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Elite: Dangerous 'billionaire' gamers are being 'antisocial', moan players

Desk Jockey
Black Helicopters

Re: General griefing

Although thinking about it, Frontier could make the system 'self correcting'. If a very rich griefer gains enough notoriety/bounties issued, the system authorities should issue a general bounty for their capture and send capital ships to get them. The griefer then gets the epic fight they are looking for! Once captured, the griefer can be brought to trial and a large chunk of their assets/cash confiscated. Just like in the real world. Now where should Frontier look for examples of such practice..? Oh hello Mr Putin, an ED fan are you?! :-D

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Desk Jockey
Happy

General griefing

I doubt very much that even the few billionaires can cause a huge problem in such a big system. But to be honest how are you going to distinguish them from the run of the mill early access griefers who have far more time to grind away and so have massively upgraded their ships and are picking on the new players with inferior ships?

The one thing about this game above most of the others that have similar issues is that you can run away if you know what you are doing. When a griefer tried to drag me out of hyperspace in my pants Sidewinder, I just kept the thing aimed at the escape vector. After about two minutes, they gave up the chase. That's the great thing about those teenage griefers, they have limited patience and I am quite happy to wait them out and leave them knashing their teeth in frustration!

I can't wait until Frontier get the multiplayer side of things sorted. At that point, people can properly form groups and call in their mates to give the griefer a good group kicking! You see the same thing in games like DayZ and it is funny to watch.

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UK data cops warn Optical Express to stop spamming 1000s of customers

Desk Jockey
Flame

Should've gone to Spec Savers

Only they are at it too. While the ICO is at it, they should slap a notice on them too.

The really unfortunate thing is that Specsavers won a contract from the DVLA to do the eye tests. They then take those 'customers' and add them to their spam list. If you then request a copy of the test result, Specsavers refuse to send it to you citing commercial proprietary. Bloody effin' cheek considering it is a government contract AND you are allowed by law (called Subject Access Request under the Data Protection Act) to request your data. This is on top of being marketed too to come in for further eye tests.

They should be fined, massively.

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Elite:Dangerous goes TITSUP

Desk Jockey

There is single player

El Reg really need to stop confusing the difference between an offline and a single player mode. I get some of the complaints about no offline mode, but I have to say I understand why they have done it. The game really is more dynamic for it. Means you can't just find a single high return trade route and keep running it over and over to generate cash as over time that route shuts down and you have to use your wits (and some cool 3rd party price comparison tools) to find a new one. It does make a difference as otherwise you really do just do the same thing over and over.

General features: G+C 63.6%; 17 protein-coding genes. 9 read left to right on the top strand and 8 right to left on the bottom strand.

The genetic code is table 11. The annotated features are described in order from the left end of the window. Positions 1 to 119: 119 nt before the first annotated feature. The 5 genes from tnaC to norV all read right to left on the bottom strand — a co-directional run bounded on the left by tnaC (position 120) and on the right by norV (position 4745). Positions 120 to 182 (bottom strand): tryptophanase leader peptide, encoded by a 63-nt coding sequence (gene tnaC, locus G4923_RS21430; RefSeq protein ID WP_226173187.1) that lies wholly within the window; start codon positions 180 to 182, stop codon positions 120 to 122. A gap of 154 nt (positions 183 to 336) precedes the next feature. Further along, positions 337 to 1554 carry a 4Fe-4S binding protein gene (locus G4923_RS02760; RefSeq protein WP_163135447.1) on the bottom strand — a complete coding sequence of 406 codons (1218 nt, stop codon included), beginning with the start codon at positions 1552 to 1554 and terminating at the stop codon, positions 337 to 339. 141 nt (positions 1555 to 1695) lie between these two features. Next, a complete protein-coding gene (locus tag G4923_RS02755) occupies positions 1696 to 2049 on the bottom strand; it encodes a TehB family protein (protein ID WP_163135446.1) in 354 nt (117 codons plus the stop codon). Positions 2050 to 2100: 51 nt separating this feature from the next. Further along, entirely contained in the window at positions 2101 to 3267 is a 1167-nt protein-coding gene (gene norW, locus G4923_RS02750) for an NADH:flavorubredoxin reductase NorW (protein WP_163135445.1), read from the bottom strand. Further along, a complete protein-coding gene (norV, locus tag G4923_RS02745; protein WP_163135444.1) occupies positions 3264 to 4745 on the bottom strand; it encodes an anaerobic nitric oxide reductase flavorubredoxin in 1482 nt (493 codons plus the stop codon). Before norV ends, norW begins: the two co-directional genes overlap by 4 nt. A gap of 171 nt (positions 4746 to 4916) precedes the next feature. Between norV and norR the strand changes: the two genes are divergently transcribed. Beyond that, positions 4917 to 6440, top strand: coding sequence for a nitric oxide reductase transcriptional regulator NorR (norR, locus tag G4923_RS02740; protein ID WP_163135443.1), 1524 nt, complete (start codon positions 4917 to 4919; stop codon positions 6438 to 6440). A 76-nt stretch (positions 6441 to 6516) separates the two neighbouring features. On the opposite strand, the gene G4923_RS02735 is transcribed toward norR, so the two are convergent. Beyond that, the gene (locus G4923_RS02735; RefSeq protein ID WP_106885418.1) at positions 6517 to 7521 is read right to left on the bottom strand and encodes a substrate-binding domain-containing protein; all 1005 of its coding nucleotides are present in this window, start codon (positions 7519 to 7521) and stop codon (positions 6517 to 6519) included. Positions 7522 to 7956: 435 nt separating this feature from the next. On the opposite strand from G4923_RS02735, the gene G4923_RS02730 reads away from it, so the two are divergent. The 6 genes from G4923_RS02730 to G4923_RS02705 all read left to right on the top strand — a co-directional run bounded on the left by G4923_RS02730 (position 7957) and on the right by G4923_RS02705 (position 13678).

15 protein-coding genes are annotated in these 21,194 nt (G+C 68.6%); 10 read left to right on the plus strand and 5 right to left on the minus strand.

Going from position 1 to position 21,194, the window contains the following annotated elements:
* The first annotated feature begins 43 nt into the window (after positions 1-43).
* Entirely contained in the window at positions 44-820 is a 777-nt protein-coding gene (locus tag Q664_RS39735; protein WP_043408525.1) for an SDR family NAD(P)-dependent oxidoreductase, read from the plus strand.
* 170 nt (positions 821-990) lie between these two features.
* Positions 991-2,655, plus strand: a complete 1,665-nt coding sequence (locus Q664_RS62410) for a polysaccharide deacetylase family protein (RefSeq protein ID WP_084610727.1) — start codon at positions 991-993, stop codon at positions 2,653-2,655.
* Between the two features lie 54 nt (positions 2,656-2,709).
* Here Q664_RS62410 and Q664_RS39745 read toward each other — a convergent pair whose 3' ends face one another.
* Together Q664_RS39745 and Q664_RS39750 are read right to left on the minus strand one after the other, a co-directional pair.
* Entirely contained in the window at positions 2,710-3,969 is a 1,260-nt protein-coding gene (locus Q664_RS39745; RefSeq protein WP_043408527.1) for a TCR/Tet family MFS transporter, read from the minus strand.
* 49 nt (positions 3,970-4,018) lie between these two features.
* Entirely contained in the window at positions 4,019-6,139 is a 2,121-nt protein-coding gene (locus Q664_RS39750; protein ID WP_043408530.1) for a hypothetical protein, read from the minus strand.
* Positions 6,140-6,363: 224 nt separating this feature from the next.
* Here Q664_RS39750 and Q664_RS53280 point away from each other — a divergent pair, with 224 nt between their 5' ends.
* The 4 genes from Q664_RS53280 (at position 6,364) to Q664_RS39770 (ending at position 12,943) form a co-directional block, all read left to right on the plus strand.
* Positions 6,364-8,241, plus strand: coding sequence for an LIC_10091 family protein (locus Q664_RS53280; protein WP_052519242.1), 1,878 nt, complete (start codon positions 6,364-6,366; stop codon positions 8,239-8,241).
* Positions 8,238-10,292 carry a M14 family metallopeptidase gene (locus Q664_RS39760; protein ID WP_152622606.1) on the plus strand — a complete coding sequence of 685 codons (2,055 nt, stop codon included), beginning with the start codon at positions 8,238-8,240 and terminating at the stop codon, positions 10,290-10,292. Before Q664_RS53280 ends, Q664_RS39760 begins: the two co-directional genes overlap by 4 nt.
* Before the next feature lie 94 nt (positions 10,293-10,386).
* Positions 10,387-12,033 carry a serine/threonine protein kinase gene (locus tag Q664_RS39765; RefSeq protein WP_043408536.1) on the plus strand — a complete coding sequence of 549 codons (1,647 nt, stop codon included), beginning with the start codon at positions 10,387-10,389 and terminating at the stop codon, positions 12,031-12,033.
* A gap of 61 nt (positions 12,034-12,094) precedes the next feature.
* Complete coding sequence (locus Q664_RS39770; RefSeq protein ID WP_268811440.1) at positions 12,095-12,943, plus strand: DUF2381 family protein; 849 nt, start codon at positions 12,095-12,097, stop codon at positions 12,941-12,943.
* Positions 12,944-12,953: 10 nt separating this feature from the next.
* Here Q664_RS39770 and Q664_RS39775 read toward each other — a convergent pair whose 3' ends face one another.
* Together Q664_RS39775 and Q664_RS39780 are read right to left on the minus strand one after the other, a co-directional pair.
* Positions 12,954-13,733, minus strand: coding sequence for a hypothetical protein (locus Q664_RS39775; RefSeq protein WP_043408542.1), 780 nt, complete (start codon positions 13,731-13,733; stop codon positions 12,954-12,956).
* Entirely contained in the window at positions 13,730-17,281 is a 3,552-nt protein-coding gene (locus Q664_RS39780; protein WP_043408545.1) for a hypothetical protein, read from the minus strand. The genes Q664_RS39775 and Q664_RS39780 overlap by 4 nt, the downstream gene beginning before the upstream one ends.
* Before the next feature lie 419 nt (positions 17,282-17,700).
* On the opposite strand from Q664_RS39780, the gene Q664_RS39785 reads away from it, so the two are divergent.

The only legitimate whinge for me is by those who can't stay online to play it. Anything else is silly in this day and age where Steam and EA et al keep you online for their games. But then if you don't have a reliable internet connection, an MMO game generally is probably one you would avoid.

And yes there is a big difference between the online and solo mode. When you play online, piracy (the proper old fashioned kind) is rife and so trying to trade can be difficult especially in the starter ships. For those who want to get some experience and/or do some people trading before getting into the spirit of fighting all the time, the solo mode is great. I am using it to generate enough credits to buy and then modify a decent ship that I am willing to take to a gunfight! Taking the sidewinder in online mode without upgrades would be a very frustrating experience!

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Branson sinks sub dream: Plan to explore Earth's bottom scrapped

Desk Jockey

Sub sim

Having been in a sub simulator I can promise you that the computer screens in front of you are the most exciting things you are likely to see! Unless of course they simulate some kind of emergency (hitting an underwater container in this case, complete with a loud bang and lots of shaking), but you don't really want to do that in the real thing!

A 10 hour simulation of a trip undertaken by a real sub, complete with full camera feeds would probably do just as well, is a lot cheaper and a lot less uncomfortable.

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Brit GUN NUT builds WORKING SNIPER RIFLE at home out of scrap metal!

Desk Jockey

Re: Funny sizes?

Short story is that many of these calibers were invented over 100 years ago. Heck anything that is .50 or even .456 can arguably be traced back to the old British muskets. There was no sensible reason for making rifles use those calibers (way too big), but the gun inventors were used to it and arguably it gave them some leeway as manufacturing techniques were not as precise as they are now obviously. As for using old rounds like the Russian 7.62? Well they like it and see no reason to change. The Yanks love their .45 despite it being older than anyone alive and don't you dare suggest taking it away from them! So many people use the old calibers, it is just easier to keep using them.

5.56 rounds are a relatively recent invention and were a compromise between the big fat rounds and the smaller sub-machine gun like rounds. It was meant to be a suitable round that everyone could use hence it is known as the standard NATO round. New stuff 5.7, 4.6 etc are the recent attempts by gun makers to make something new, but has not gained a lot of traction.